Beyond weapons and Cybercores, Tac-Rigs will also offer a variety of traversal abilities that you'll be familiar with from the game's multiplayer. You can bypass these altogether if you wish, but given that Black Ops 3's campaign will have the “biggest maps we've ever created,” according to Blundell that “you can traverse in any way you wish in a non-linear way” it might be prudent to sink some XP into boosting your movement.
Then there's the new Realistic difficulty level to take into account too. “[In Realistic] you have one point of life, so if you're shot once, you're dead. It completely changes the way you play the game,” says Blundell. “You all have to survive as a group. You end up respecting the level in a completely different way, and once gunfire opens up, everyone just drops to the ground, because if any one bullet hits you or a grenade goes off near you, you're dead.” The AI too has been entirely rewritten to “make independent decisions,” he adds. “We have more types of AI than we've ever had before.”
If Call of Duty: Black Ops 3's campaign sounds ambitious, then so too does Zombies. Dubbed Shadows of Evil, the Zombies portion of the game features another all-star cast fighting legions of the undead, this time amid the perpetual darkness of the rain-slicked, neon-drenched Art Deco and Art Nouveau streets of Morg City.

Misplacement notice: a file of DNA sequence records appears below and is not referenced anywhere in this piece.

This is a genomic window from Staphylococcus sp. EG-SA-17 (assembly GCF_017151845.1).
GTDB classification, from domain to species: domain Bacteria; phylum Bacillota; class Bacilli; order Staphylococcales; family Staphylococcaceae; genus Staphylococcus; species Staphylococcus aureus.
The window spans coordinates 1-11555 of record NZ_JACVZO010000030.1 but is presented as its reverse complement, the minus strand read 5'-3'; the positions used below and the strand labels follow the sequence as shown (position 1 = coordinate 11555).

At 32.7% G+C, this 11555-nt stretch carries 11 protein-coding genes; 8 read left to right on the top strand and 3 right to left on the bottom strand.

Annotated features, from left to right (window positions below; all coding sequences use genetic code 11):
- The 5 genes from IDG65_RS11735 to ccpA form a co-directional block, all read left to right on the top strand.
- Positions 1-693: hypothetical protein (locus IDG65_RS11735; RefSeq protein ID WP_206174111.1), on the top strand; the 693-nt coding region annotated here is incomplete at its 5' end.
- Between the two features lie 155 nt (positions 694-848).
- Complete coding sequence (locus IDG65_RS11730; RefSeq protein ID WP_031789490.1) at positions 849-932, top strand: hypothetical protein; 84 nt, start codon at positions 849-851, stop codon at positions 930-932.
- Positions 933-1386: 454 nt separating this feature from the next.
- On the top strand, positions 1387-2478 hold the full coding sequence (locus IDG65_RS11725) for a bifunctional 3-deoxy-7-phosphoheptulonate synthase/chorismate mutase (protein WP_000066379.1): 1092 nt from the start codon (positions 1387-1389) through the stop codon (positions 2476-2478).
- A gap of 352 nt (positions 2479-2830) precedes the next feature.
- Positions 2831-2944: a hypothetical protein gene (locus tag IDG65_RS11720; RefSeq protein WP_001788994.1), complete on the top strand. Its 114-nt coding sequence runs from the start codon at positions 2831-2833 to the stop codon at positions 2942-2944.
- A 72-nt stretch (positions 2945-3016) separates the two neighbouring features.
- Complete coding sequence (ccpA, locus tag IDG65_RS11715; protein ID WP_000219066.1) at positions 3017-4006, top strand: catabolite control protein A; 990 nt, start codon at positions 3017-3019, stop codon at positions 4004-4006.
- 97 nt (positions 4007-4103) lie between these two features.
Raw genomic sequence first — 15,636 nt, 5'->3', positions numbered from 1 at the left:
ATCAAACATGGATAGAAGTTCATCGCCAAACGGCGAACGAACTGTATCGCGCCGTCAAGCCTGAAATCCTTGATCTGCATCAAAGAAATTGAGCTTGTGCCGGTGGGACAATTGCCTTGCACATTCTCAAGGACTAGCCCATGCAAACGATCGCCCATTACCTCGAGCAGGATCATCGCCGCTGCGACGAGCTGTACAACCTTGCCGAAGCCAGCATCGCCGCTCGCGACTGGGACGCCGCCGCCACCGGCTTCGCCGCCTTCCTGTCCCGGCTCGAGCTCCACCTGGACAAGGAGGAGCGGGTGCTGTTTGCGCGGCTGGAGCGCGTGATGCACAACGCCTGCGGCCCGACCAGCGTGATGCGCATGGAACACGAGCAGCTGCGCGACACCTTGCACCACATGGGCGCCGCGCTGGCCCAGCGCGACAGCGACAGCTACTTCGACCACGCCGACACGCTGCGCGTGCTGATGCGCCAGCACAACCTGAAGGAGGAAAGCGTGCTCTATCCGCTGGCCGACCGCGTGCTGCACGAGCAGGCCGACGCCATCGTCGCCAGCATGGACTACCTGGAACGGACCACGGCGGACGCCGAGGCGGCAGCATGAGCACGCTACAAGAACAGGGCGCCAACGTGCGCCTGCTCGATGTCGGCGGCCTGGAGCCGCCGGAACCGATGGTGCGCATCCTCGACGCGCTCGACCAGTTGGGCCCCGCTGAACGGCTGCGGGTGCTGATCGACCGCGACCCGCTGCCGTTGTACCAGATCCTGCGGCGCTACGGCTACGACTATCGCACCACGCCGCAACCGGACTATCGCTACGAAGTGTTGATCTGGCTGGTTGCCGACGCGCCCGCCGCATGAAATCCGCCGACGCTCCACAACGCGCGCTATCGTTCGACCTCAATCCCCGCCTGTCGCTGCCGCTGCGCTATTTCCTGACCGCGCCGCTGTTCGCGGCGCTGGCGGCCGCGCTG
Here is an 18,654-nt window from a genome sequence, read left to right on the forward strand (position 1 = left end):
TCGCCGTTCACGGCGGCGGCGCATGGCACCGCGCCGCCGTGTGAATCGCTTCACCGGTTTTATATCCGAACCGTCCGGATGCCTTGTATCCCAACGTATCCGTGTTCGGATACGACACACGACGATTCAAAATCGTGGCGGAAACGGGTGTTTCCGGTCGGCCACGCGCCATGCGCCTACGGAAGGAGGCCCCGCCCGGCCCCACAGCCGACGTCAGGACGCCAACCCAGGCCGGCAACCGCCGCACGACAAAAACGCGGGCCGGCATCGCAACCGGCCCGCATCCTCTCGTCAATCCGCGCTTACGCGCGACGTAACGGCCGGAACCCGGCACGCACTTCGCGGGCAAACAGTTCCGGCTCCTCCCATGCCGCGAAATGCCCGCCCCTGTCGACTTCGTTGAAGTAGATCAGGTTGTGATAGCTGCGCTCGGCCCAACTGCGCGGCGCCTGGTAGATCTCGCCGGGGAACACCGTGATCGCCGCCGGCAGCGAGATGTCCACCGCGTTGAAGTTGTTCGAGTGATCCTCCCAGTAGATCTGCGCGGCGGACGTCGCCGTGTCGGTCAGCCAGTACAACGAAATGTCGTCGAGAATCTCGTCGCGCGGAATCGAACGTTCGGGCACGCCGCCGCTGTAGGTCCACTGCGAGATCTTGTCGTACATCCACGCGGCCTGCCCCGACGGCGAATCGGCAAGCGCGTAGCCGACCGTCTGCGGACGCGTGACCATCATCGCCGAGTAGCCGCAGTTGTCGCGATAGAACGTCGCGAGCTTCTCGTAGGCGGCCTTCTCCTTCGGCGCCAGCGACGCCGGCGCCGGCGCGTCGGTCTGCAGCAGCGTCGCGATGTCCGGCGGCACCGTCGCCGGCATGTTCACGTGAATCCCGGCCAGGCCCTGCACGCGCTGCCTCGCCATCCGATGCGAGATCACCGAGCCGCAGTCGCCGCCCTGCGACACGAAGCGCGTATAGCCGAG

Starring Jeff Goldblum as “rubbish” magician Nero, Heather Graham as burlesque dancer Jessica, Ron Perlman as grizzled boxer Campbell and Neal McDonough as crooked detective Vincent, Shadows of Evil sees the foursome paying the price for all of their terrible misdeeds, all while Robert Picardo as antagonist Shadow Man pulls the strings, while remaining every bit as mysterious as his name suggests.
In development for the past two and a half years, Morg City is the “densest and most expansive” Zombies map yet. Shown a detailed fly-through of the area, we get to see every grimy corner of the noir-inspired location, which has its own suspended railway system, theatre district, jazz clubs, peep shows and deserted alleyways. It's a remarkable environment to behold and a fantastic period setting that ensures Zombies is a completely different experience to Black Ops 3's nightmarish future narrative, with its very own bubblegum machine progression system to sink time into.
“History repeats itself” is one of the ways in which Blundell sets up the inspiration for Black Ops 3's story. And at one time the same could have been said for the Call of Duty series itself. However, for Call of Duty: Black Ops 3 it's more than evident that not only is Treyarch striving to tell an engaging and provocative story, but is also determined to put freedom of choice directly into players' hands. That's something that's potentially very exciting indeed.
Call of Duty: Black Ops III is out on 6th November.